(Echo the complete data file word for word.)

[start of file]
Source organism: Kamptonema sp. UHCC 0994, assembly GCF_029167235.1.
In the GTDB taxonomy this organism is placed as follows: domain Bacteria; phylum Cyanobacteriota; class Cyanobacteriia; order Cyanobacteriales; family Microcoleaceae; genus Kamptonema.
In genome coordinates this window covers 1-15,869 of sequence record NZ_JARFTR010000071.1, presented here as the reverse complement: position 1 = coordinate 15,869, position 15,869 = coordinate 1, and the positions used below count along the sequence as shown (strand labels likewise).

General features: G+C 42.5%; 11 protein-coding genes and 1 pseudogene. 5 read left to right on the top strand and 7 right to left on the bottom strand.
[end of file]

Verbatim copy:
Source organism: Kamptonema sp. UHCC 0994, assembly GCF_029167235.1.
In the GTDB taxonomy this organism is placed as follows: domain Bacteria; phylum Cyanobacteriota; class Cyanobacteriia; order Cyanobacteriales; family Microcoleaceae; genus Kamptonema.
In genome coordinates this window covers 1-15,869 of sequence record NZ_JARFTR010000071.1, presented here as the reverse complement: position 1 = coordinate 15,869, position 15,869 = coordinate 1, and the positions used below count along the sequence as shown (strand labels likewise).

General features: G+C 42.5%; 11 protein-coding genes and 1 pseudogene. 5 read left to right on the top strand and 7 right to left on the bottom strand.